environmental activities such as household multiple bin systems, has likely had a major impact
on the behaviour and attitudes of the public as well as Northern Irelands key decision makers.
These changes have been driven by the research and
forecasts of the Intergovernmental Panel on Climate
Change (IPCC) which has established consensus among
scientists, governments and economists that climate
change is happening and that we must do something
now to reduce the inevitable consequences.
Everyone seems keen to display their green credentials.
Marks & Spencers Plan A is pushing other retailers into
action, HSBC is attempting to rebrand itself as a green
bank, Al Gore won an Oscar for his film promoting action
to address global warming, and Arnold Schwartzenegger
is pushing some radical environmental legislation within
California setting the standard
for other American.
Two reports1, 2 published in 2007 focused on gathering information
covering what people think about climate change. Due to the
increased attention the issue has received since then, it is timely to
gather additional information to see how attitudes have moved on
and to identify what the public, the politicians and other key decision
makers are willing to do to ensure Northern Ireland plays its part
effectively.

This report details the findings of


four surveys which were undertaken during March and April
2008. The purpose of these surveys was to progress the
debate and action on climate change to ascertain a suitable
role for Northern Ireland. While each of the surveys
gathered information on its target audiences opinion on
climate change, it is the additional information on what
messages will help change behaviour, what lifestyle changes
people would be willing to make, what information people
need in order to make informed decisions, and what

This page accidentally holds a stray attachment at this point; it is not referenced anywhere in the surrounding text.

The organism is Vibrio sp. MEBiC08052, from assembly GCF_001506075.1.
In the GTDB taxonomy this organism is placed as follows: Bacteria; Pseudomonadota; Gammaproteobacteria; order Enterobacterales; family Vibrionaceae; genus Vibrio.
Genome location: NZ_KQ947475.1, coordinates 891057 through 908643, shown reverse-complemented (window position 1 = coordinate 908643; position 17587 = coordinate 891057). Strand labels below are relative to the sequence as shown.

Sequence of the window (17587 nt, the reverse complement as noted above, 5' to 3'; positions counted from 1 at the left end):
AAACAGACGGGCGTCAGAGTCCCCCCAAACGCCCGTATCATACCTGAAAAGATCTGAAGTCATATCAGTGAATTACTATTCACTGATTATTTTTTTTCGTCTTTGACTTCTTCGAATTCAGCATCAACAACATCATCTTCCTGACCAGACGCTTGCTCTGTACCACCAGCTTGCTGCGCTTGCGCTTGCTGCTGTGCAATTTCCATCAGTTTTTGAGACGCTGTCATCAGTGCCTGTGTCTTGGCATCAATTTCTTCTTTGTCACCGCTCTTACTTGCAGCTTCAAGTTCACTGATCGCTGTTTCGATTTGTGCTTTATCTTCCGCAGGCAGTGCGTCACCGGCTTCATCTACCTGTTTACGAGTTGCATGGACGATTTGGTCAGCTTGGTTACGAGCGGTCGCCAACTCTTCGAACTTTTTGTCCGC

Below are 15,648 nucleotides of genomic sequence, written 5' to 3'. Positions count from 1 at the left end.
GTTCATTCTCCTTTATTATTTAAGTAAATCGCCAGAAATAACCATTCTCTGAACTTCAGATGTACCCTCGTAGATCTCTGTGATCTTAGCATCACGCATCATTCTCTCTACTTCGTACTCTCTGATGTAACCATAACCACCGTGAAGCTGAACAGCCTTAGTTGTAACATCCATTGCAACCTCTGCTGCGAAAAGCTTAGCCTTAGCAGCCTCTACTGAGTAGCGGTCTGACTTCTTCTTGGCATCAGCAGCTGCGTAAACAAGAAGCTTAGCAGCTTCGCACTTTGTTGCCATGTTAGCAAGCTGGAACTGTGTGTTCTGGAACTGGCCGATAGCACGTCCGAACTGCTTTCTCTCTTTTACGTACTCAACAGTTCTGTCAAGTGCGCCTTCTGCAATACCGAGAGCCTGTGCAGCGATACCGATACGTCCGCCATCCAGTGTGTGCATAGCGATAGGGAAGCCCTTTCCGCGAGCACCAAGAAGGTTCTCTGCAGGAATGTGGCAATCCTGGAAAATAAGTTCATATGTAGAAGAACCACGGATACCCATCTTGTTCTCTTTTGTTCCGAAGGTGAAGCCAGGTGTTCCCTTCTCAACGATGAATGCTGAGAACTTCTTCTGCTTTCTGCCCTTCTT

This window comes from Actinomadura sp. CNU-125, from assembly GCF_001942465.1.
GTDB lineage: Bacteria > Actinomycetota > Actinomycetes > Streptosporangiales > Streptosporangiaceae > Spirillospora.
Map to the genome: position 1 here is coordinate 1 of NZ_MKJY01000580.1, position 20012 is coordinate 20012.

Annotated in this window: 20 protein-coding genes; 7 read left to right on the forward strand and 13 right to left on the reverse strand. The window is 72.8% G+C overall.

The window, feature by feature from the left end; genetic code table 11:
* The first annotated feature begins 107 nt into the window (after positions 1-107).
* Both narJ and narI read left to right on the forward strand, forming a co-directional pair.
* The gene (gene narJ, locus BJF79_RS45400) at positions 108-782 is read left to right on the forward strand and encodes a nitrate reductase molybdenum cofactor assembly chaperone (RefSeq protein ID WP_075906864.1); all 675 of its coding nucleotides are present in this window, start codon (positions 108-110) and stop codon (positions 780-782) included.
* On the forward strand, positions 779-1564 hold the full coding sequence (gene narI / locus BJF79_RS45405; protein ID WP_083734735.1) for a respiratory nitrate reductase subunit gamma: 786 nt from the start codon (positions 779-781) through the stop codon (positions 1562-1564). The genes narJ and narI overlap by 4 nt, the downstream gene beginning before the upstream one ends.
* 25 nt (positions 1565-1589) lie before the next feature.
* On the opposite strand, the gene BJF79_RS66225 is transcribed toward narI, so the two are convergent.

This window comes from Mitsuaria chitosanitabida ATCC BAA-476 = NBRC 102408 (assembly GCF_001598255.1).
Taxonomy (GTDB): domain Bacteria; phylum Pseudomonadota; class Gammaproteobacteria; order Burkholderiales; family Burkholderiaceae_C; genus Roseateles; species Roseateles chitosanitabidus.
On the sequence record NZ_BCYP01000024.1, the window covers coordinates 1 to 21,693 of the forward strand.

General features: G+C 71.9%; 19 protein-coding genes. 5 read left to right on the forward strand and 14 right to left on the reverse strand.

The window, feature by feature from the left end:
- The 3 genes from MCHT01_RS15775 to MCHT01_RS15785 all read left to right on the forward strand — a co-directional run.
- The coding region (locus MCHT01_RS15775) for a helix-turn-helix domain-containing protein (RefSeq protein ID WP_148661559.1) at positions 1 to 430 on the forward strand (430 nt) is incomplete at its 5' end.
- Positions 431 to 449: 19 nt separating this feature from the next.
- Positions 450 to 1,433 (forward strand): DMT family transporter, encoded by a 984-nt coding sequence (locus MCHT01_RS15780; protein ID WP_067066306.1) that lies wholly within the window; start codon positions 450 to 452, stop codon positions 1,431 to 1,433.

measures the politicians would endorse and how key
decision makers are addressing their responsibility that is of
greatest potential importance.

1
2

Ipsos Mori Tipping Point or Turning Point 2007


WWF Climate Change: What Northern Ireland really thinks: August 2007

Climate Change What will YOU do?

Methodology
The four surveys were designed to gather information on:

 What respondents think about climate change,


 Who needs to act to reduce climate change, and
 What different groups are prepared to do to help reduce climate change.
The survey was designed by Sustainable Northern Ireland in consultation with NICCIP and its
members. In March 2008, 4000 households selected at random by NISRA across Northern
Ireland were posted a copy of the survey. To try to make the responses as reflective as possible of
the demographic make-up of Northern Ireland, the survey requested that it should be completed
by the person in the household over the age of 16 whose forename came first alphabetically.
The responses received from the public reflected the national demographic splits in NI between
male and female, income, house type and location. The only variance was with age: the younger
age groups were not adequately represented to be reflective of the percentage of people in NI
between the ages of 16 and 24. This meant these results had to be weighted to enable their
projection to a NI level.
MLAs and key decision-makers from central and local government were also surveyed. These
surveys varied to reflect the type of action and responsibility the individuals or organisations could
take to help reduce climate change. For example, while the public survey asked about what